"This should be an opportunity," she told Automotive News. "Vehicle costs are going up quickly right now, and here's a chance to reduce costs by removing some things. The automotive space is ripe for a right- sizing in its technologies."
It's a sticky point.
Innovative new features allow drivers to do things unimaginable a generation ago. Cars can park themselves. Drivers can speak a street address and an onboard navigation system will provide turn-by-turn directions. A vehicle's owner can unlock it doors from a remote location via smart phone.
And even more advanced electronics are coming, including new levels of self-driving intelligence and automated vision systems that illuminate roadside objects outside the straight line of a traditional light beam.
Many of these technologies originate from suppliers. Parts and systems companies have become the industry's idea labs in many cases, with vast supplier investments going into R&D pursuits for new products. Automakers look to suppliers to bring them the newest and coolest additions.
But since 2015, Kolodge and J.D. Power have been researching consumer attitudes toward such vehicle features, and they have a difficult message for automakers: Consumers have tried the vaunted premium electronic features, big-screen entertainment systems, adjustable seats, lane-changing warning systems and voice-activated air conditioning, and in many cases, they are underwhelmed.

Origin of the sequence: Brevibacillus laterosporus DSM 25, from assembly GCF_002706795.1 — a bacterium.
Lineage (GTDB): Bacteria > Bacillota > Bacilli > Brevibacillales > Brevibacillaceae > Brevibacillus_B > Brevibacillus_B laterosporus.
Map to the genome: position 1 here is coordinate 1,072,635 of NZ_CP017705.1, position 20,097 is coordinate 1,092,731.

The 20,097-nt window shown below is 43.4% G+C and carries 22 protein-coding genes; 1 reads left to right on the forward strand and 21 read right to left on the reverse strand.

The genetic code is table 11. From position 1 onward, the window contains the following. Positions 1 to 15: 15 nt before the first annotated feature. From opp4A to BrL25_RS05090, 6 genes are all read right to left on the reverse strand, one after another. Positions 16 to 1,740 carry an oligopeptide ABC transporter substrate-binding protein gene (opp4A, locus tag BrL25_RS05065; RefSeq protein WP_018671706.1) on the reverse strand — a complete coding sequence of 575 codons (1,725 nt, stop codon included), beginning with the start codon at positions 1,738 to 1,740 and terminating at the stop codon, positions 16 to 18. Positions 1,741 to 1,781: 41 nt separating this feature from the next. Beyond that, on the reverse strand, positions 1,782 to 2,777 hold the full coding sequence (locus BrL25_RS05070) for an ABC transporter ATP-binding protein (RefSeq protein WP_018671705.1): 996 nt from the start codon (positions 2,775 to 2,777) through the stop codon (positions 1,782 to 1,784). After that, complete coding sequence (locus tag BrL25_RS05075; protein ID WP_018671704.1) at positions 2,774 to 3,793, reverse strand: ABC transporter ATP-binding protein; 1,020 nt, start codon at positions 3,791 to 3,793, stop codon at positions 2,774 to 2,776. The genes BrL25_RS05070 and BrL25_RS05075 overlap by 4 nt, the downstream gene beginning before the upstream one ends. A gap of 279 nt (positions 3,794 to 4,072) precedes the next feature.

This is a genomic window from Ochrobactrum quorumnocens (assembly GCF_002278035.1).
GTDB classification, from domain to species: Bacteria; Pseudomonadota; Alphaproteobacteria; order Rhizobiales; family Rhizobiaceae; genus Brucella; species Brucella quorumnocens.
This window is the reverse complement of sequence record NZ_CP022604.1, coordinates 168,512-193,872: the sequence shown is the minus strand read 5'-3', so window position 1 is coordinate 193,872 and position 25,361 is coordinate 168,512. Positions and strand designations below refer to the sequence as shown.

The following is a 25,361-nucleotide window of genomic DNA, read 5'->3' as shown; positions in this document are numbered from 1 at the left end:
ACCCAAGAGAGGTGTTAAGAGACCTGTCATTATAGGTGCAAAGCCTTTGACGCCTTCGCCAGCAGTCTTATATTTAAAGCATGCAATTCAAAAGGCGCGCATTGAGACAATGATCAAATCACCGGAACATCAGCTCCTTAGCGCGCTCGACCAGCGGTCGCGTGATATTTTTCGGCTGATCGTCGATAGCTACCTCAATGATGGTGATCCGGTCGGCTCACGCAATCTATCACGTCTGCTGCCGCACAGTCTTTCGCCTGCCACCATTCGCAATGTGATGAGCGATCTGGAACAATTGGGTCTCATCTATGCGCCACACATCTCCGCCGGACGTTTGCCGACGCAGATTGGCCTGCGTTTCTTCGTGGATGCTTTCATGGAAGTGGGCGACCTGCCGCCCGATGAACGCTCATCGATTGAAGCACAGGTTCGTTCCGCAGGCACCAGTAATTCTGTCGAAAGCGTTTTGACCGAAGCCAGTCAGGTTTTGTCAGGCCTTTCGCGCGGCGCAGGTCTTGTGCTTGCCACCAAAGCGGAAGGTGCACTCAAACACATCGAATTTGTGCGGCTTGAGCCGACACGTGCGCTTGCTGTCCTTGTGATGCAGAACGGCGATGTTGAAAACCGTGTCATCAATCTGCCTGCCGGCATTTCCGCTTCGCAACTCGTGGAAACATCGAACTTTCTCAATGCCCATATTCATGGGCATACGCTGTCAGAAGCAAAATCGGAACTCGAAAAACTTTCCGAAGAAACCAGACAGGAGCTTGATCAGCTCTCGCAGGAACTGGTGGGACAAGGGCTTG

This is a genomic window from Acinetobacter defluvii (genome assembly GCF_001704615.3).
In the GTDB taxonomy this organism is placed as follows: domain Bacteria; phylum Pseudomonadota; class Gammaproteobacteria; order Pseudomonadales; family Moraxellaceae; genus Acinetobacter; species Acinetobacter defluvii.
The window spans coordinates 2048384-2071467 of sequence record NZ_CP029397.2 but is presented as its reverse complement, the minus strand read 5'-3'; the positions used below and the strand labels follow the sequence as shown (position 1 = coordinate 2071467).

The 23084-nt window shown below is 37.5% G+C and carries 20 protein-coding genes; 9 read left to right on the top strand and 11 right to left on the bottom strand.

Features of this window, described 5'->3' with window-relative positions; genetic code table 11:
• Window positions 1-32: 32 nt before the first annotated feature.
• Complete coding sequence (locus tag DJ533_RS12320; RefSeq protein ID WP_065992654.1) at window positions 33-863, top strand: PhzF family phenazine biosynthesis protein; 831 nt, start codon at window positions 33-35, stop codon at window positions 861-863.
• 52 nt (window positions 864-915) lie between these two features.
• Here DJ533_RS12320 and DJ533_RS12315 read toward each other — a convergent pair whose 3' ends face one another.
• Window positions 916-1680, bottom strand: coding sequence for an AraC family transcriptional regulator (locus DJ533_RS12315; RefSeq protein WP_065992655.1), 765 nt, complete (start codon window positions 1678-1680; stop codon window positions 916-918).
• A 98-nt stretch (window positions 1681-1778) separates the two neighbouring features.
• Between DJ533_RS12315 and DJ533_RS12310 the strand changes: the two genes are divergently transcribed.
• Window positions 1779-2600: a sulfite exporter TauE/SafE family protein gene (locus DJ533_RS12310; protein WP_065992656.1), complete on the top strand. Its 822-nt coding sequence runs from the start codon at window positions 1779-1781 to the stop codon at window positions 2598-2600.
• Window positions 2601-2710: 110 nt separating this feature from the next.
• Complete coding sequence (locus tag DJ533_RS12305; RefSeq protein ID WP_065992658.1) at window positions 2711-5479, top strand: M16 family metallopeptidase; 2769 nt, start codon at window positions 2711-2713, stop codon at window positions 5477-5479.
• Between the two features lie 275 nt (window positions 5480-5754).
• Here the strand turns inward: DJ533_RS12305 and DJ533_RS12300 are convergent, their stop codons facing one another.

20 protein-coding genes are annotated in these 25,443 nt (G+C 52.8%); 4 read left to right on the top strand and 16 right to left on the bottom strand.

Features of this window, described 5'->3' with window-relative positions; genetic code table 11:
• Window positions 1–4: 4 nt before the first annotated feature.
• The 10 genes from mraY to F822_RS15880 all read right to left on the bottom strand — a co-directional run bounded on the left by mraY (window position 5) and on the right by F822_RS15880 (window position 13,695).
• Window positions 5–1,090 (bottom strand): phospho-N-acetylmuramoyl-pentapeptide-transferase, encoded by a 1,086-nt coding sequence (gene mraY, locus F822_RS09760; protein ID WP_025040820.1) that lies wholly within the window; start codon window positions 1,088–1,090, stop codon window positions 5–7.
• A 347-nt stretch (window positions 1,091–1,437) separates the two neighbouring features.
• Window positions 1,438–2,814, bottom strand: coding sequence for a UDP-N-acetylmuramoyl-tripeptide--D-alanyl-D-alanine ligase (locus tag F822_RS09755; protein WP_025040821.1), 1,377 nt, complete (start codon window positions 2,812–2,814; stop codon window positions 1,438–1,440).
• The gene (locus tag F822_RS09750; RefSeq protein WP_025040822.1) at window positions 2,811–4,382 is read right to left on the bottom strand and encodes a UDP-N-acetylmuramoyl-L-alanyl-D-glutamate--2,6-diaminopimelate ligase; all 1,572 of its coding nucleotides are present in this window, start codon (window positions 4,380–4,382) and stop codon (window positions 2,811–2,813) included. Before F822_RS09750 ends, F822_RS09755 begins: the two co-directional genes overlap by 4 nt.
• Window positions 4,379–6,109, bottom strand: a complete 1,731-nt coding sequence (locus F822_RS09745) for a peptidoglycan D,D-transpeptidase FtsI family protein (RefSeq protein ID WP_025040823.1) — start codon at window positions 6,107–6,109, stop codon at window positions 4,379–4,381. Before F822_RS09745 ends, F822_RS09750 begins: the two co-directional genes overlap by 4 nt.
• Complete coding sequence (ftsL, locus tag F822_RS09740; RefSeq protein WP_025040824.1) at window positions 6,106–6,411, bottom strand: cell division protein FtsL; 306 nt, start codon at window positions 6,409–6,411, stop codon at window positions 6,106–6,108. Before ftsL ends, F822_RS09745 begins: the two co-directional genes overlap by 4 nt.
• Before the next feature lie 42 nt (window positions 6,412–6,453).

Among the problem children now in showrooms, according to J.D. Power's research: voice controls, touchpads, radio controls, factory-installed apps and the expanding suites of automated safety devices.
"The question we're posing is which technologies are winning the race and which ones have missed the mark," Kolodge said.
The consultancy presents the results of its Tech Experience Index Study each year to interested automakers and suppliers.
To be sure, there are bright spots. Emerging camera-based features are very popular with drivers.
"Consumers are really interested in, and satisfied with, anything that gives them an extra set of eyes," Kolodge said.
One in particular is the function that uses a camera to turn a rearview mirror into an unobstructed live view out the back of the vehicle. Drivers tell J.D. Power they like having improved visibility of the traffic activity behind them.
But for some other new technologies, consumers are not exactly thrilled.
Interior gesturing: The ability to use hand motions as a sort of sign language to communicate with a vehicle was unprecedented when it appeared a few years ago and hailed as a breakthrough for safety. Rather than looking away from the road into a complex surface of buttons and switches, a driver could simply gesture for more heat or a different radio station.